Edmonton Opera wrapped its 59th season with four intimate performances of an apt sacred work on the cusp of the Christian Holy Week. Artistic director Joel Ivany programmed Pergolesi’s 1736 treatment of the 13th-century hymn Stabat Mater to cap off his first full season in charge. The soprano and the countertenor in the performance sang in subdued operatic style, but the Edmonton opera season did not end with an opera; the effect, if small scale, was musically powerful, though. Stabat Mater was presented in a makeshift, cozy black box theatre on the auditorium’s actual stage. Each of the sold-out performances had a capacity of just 327 listeners, who sat in chairs on risers, lining two sides of a black platform where some of the ‘action’ took place. The auditorium, itself, holds more than 2,000 for a Tosca or a Bohème, but it was dark. A small, early music ensemble accompanied from one end of the small performance space. Ivany has developed some of his aesthetic in unoperatic spaces. His Against the Grain Theatre company has offered opera and other types of programs, including a unique take on Handel’s Messiah, in pubs and other unconventional locations. He made his concert directorial debut staging Mozart’s Requiem with the Toronto Symphony Orchestra, so he’s not unfamiliar with the theatrical potential of otherwise non-operatic repertoire. He wasn’t the director of this program, but it was his idea. Jennifer Tarver directed traffic, along with choreographer Susanna Hood, but he saw a beautiful, churchy work as an offering his audience would appreciate, and on the final performance April 1, they certainly did.
To enhance the dramatic potential of a work composed for a staid spiritual ritual, a male and female dancer (Max Hanic and Amber Borotsik) moved about the space, often interweaving among the singers, sometimes in mid vocal phrase. I found them distracting at times (Pergolesi might be enough normally). But in tableaux where they posed as though to comfort the soprano channeling the sorrowful mother’s unbearable pain, in these moments, the inclusion of other empathetic bodies on the stage was touching and made
good sense. Most of the twelve movements are mainly about Mary’s grief, her son’s agony, and the worshippers’ willingness to bear the same sorrow as the emblems of Christian forbearance and faith, themselves. But not all the music is dark, even when the words speak only of anguish, weeping and lamentation, something conservative churchman criticized Pergolesi for in his time.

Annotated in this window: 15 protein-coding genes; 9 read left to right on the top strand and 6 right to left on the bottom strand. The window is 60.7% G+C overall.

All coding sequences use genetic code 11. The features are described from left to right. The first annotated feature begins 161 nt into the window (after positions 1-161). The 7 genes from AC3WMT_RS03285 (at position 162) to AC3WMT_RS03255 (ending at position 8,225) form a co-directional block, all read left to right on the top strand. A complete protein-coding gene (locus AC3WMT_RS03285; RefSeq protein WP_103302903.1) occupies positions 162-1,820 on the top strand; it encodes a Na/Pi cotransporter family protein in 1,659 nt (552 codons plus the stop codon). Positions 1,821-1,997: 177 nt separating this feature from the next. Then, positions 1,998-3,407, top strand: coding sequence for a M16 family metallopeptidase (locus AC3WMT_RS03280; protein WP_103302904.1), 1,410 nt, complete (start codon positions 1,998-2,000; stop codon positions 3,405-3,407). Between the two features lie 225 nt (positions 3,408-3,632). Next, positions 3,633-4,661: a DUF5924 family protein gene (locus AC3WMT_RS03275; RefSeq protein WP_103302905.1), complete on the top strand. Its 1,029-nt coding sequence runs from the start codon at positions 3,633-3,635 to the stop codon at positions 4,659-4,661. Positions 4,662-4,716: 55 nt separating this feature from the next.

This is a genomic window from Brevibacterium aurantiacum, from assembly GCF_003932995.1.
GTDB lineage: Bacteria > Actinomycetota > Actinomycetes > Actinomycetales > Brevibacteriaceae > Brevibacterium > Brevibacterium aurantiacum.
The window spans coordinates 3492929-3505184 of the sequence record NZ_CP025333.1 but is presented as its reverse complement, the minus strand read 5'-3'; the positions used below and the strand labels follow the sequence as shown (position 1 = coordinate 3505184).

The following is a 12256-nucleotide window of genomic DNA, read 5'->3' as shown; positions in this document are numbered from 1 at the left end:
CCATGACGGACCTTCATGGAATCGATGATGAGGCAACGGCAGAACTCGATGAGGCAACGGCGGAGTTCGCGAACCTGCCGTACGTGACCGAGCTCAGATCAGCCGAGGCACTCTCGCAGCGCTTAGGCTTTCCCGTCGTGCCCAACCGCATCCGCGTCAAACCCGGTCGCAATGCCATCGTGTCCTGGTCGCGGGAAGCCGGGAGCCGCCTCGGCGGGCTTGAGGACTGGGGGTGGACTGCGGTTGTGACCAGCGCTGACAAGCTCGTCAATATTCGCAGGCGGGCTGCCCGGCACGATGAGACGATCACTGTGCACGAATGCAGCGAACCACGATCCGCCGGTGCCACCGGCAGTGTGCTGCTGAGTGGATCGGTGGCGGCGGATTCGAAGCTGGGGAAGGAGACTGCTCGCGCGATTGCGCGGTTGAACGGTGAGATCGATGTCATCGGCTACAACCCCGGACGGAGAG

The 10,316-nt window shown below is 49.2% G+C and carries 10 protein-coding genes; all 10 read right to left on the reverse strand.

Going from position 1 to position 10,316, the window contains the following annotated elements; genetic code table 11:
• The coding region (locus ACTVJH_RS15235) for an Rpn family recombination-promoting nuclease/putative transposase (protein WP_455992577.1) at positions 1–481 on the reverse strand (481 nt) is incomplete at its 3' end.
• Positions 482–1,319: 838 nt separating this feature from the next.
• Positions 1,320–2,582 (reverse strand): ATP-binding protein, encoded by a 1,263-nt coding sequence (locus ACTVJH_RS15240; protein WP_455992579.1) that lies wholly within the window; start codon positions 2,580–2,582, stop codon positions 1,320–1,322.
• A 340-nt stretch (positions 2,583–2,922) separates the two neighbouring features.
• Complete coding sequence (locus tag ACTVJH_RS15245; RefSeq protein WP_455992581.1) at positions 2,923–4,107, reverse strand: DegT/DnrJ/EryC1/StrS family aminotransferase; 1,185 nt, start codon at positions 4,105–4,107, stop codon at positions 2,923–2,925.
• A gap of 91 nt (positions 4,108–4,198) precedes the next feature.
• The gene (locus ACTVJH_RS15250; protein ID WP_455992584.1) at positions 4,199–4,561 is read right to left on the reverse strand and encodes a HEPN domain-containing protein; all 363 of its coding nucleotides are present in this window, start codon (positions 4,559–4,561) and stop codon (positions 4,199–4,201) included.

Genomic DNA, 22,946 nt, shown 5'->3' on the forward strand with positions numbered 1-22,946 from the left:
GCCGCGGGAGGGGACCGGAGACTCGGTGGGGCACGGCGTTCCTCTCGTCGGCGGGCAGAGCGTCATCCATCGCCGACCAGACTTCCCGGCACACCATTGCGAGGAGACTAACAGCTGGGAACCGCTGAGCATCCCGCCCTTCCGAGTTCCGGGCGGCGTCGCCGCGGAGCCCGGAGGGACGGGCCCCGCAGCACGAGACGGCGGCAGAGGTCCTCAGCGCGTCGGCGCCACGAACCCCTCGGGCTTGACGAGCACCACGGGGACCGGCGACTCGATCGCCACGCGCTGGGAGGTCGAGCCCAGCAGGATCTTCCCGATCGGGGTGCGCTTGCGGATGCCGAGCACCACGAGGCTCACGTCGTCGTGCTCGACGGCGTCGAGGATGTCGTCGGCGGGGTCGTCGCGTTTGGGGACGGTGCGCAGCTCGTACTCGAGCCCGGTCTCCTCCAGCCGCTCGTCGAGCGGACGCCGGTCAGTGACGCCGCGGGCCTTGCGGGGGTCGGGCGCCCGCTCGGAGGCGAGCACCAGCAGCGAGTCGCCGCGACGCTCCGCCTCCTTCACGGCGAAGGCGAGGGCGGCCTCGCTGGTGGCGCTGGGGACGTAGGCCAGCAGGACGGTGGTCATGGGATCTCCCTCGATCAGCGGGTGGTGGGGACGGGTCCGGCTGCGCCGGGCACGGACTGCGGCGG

© Nanc Price
Wednesday, May 17, 2023 at 6pm
Women’s Art Association, Toronto, ON
An Event To Support Opera Canada
Mireille Asselin has sung on big stages such as the Metropolitan Opera and the Canadian Opera Company’s Four Seasons Centre, but in the space where she could make eye contact with the audience, she gave a beautifully reserved, reverential portrayal of a woman empathizing profoundly with the central figure of the hymn’s narrative. In the few movements where the mood was more uplifting, such as the penultimate “Inflammatus et accensus”, she and her partner, countertenor Magid El-Bushra, sang the joy of the believer imagining a reunion with the blessed mother and their saviour buoyantly. The work is a story of Catholic devotion to abiding motherhood, and both singers did an excellent job of playing the roles of detached sermonizers and devotees themselves. The singers were making their Edmonton Opera debuts.
Before the main event, the ticket-holders congregated in the Jubilee lobby, where Ivany explained the unconventional format of the evening. Then everyone was herded into the back of the building through narrow halls onto the loading dock, where a catwalk-type platform was set up, and at one end sat violinist Chloe Meyers, dressed in a billowing white, floor-length gown. Once the crowd settled, most of them standing, Meyers played a 12-minute Passacaglia from the Rosary Sonatas by Heinrich Biber, a piece that conjures stillness in subtle lines of musical variation. As she played, she intermittently glided along the long platform, until she reached the other side, setting a meditative mood as a prelude to the following 40-minute Stabat Mater.
Edmonton Opera is on a path toward redefining what an opera company means. This Stabat Mater hinted at the open-ended notion of high vocal art that Edmonton audiences can look forward to.
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MAR 30 to APR 1
PERGOLESI STABAT MATER
CAST AND CREATIVE TEAMS
Musical Director and Soloist Chloe Meyers
Director Jennifer Tarver
Choreographer Susanna Hood
Scenery and Costume Designer Teresa Przybylski
Lighting Designer Bretta Gerecke
Head Coach & Répétiteur Frances Thielmann
Countertenor Magid El-Bushra
Soprano Mireille Asselin
Dancer Amber Borotsik
Dancer Max Hanic
Violin Chloe Meyers
Lute Sylvain Bergeron
Viola Keith Hamm
Cello Rafael Hoekman
Harpsicord & Organ Christina Huttenv
Violin Laura Veeze
Violone Josephine van Lier
Stage Manager Anna Davidson
Assistant Stage Manager Hunter Luth
Assistant Stage Manager Donna Sharpe
Assistant Stage Manager Elizabeth Schieman
Apprentice Stage Manager Kahlan Oosterveld